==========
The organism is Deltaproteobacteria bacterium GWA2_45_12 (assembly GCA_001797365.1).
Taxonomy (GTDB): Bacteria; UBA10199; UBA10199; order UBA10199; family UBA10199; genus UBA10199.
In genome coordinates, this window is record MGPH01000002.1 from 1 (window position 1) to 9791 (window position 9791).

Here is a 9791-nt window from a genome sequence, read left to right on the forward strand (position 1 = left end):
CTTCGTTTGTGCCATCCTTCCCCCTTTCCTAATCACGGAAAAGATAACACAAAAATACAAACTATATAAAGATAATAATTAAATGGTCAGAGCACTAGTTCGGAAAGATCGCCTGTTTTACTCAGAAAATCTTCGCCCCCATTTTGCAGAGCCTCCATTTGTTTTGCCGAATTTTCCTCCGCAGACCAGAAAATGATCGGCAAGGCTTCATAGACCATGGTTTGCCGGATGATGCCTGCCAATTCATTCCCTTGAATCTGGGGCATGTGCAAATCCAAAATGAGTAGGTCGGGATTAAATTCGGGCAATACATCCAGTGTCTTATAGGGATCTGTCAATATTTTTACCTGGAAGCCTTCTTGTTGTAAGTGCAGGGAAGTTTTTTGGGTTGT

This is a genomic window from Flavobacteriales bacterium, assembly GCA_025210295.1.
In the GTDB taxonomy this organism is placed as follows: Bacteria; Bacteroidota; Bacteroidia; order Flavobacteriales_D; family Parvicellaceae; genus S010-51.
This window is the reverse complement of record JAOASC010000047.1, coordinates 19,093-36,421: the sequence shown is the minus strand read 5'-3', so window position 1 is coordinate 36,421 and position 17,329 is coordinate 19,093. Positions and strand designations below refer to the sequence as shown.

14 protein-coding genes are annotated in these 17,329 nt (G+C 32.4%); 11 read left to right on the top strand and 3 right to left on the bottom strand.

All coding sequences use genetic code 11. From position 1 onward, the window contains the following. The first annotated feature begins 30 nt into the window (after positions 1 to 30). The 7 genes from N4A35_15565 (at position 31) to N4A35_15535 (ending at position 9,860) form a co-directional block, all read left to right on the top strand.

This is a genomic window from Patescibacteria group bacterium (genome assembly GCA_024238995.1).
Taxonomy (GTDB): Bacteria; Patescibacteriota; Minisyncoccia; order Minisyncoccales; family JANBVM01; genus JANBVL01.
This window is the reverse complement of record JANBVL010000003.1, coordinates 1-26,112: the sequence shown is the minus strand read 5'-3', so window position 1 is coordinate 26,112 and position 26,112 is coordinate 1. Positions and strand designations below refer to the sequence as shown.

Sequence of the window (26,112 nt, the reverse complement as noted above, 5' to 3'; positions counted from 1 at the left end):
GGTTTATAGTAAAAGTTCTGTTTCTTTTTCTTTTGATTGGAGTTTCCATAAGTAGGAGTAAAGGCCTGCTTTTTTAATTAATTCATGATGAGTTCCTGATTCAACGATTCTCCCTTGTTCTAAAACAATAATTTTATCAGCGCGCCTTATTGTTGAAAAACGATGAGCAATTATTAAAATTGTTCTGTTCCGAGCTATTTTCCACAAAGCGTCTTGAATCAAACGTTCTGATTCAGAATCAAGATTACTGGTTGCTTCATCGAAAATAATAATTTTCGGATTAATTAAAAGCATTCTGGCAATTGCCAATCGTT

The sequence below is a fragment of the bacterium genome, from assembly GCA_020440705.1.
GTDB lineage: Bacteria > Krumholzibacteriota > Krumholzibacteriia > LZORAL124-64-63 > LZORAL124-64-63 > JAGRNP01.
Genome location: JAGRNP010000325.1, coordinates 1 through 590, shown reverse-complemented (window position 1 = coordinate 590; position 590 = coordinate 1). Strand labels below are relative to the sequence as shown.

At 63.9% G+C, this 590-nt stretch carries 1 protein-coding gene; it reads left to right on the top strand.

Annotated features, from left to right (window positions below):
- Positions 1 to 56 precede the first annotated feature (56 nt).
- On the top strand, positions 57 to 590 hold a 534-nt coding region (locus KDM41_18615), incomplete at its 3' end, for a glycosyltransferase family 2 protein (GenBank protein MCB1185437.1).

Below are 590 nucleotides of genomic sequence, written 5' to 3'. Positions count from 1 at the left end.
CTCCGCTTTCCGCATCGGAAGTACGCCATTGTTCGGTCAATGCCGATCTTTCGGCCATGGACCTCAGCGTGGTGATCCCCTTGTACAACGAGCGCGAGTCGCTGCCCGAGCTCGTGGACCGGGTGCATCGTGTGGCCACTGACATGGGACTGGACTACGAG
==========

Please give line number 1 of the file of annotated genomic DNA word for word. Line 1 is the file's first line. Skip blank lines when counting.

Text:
The organism is Deltaproteobacteria bacterium GWA2_45_12 (assembly GCA_001797365.1).